“Naturally, this does not mean that mothers never use violence against their children, but the gender distribution in this material was very uneven,” says Askeland.
Only ten per cent of those who receive treatment for their violent behaviour at ATV are women.
Several studies on parents’ physical violence towards their children show that the father is overrepresented among those who use violence with a high risk of physical damage. Mothers, on the other hand, are more often responsible for violence such as flat hand hitting, pushing, pulling by the hair, pinching or retention.
Violent childhood as excuse?
According to many of the men who were exposed to violence in their childhood, other grown-ups knew about the violence without interfering.
“This sends a strong signal to a child. It is like saying to the child that ‛this is something you’ll have to live with’. These men should have received help as children, not as adults,” says the researcher.
“But doesn’t the fact that they’ve experienced violence during childhood easily become a way to avoid having to take responsibility for their own actions?”
“No, talking about their childhood and of how to master their anxiety is a way to help them take responsibility for their behaviour. We have to understand that there is a connection between mental health and violent behaviour. Helping these men understand their behaviour becomes a way for them to take responsibility for their actions, their emotions, and their lives. A violent childhood is never an excuse.”
“What do the violent men think about taking responsibility?”
“I haven’t done any research on that directly, but I think that many people explain their actions as a result of other people’s behaviour towards them. Let’s say that you are yelled at by a woman in the supermarket, and you throw a tin can at her. Then you explain the incident by saying that the woman made you furious. But even though the woman in the supermarket started the situation, you are the one who has to take responsibility for choosing to throw the tin can at her. You could have chosen to react differently.”
A balancing act
Nevertheless, it is a balancing act. According to Askeland, some of the men in treatment tends to take responsibility for everything, including other people’s actions.
“Some end up taking responsibility for the violence they were exposed to by their parents, for instance by saying things like ‛it’s understandable that my dad locked me into the basement; after all, I did break that window. ’”
As a clinician, she has also treated a lot of female violent offenders.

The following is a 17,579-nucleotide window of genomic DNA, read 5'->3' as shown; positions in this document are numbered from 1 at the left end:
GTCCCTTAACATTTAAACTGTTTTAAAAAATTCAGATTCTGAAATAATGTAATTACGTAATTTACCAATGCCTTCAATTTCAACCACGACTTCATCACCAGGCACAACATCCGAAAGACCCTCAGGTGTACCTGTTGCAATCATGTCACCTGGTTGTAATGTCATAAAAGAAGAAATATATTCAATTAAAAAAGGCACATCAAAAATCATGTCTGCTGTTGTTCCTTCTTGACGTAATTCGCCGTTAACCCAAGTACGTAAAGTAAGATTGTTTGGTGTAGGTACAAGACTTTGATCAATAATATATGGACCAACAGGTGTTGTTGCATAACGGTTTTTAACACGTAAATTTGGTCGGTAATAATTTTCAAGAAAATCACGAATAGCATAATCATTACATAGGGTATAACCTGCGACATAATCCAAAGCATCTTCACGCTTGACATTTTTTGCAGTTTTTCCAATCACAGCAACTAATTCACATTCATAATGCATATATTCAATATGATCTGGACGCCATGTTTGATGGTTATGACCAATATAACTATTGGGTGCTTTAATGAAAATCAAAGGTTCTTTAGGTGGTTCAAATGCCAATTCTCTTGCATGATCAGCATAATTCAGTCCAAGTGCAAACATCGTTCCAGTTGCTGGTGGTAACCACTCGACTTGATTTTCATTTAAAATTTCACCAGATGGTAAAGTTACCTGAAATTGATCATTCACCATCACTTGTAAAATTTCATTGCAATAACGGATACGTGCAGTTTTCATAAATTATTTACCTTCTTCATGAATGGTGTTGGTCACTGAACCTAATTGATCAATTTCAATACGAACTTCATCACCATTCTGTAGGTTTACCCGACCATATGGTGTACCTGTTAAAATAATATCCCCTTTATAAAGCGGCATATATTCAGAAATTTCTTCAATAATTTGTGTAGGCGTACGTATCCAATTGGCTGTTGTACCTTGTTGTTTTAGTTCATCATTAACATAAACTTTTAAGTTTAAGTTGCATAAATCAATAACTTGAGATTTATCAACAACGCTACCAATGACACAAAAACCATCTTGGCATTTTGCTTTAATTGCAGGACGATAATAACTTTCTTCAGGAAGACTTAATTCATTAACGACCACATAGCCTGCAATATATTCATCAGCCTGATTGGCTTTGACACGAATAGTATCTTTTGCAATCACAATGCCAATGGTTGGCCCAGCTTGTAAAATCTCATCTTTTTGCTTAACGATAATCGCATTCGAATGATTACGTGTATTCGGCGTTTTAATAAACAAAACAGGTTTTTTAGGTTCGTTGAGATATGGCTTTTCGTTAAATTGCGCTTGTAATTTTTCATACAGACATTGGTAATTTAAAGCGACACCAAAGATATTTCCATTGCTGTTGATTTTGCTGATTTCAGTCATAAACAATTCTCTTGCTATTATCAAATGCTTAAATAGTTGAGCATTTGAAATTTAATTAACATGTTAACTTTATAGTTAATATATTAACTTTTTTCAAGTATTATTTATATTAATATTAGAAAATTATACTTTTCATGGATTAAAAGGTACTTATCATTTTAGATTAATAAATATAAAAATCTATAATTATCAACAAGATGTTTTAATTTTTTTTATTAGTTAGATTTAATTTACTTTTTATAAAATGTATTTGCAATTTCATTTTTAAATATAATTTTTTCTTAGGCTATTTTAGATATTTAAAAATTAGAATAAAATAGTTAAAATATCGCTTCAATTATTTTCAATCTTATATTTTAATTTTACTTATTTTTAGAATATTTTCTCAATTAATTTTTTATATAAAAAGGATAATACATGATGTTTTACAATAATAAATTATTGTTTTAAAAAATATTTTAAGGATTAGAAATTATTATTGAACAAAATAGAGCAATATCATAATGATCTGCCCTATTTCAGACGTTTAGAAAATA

“Many of the female violent offenders also take a lot of responsibility, not only for their own violence but for the violence they’ve experienced from their partner.”
Minority men drop out of treatment
In her research, Askeland has also found that men with minority background – non-ethnic Norwegians – to a larger extent drop out of treatment.
“Why is that?”
“As a group in general they often have a harder life. They often struggle financially and experience discrimination and racism. Some carry with them war traumas. The harder their lives, the more violent they tend to get. We know that these extra factors make it more difficult for them to follow the treatment.”
“So it is not only because they come from cultures where domestic violence is regarded as OK, as some people argue?”
“It is much more complex than that. Aggravated assault is not accepted anywhere in the world. But it varies how the violence is understood and interpreted, whether or not it is regarded as a cause for shame, and who is to take responsibility for it,” says Askeland.
Calls for a wider approach
In many of today’s treatment programs for domestic violence around the world, the treatment of psychiatric diagnoses is not an integrated part of the program.
“It is possible to understand men’s violence towards women simply as having to do with attitudes and behaviour. But one may also understand it as a result of underlying psychological problems. We know that psychological problems affect the use of violence and vice versa, even though the connection is not always clear at first glance,” says Askeland.
She is of the opinion that knowledge, mapping and treatment of psychiatric diagnoses to a larger extent need to be integrated in the treatment programs for domestic violence. The focus on gendered power relations and control must be broadened.
“We know that the majority of men who use violence towards their partner have psychiatric diagnoses, and that these men benefit from therapeutic treatment. Not offering it would be unethical. In this way the treatment programs for domestic violence may be accommodated to individual therapeutic needs and thus enhance the effect of the treatment.”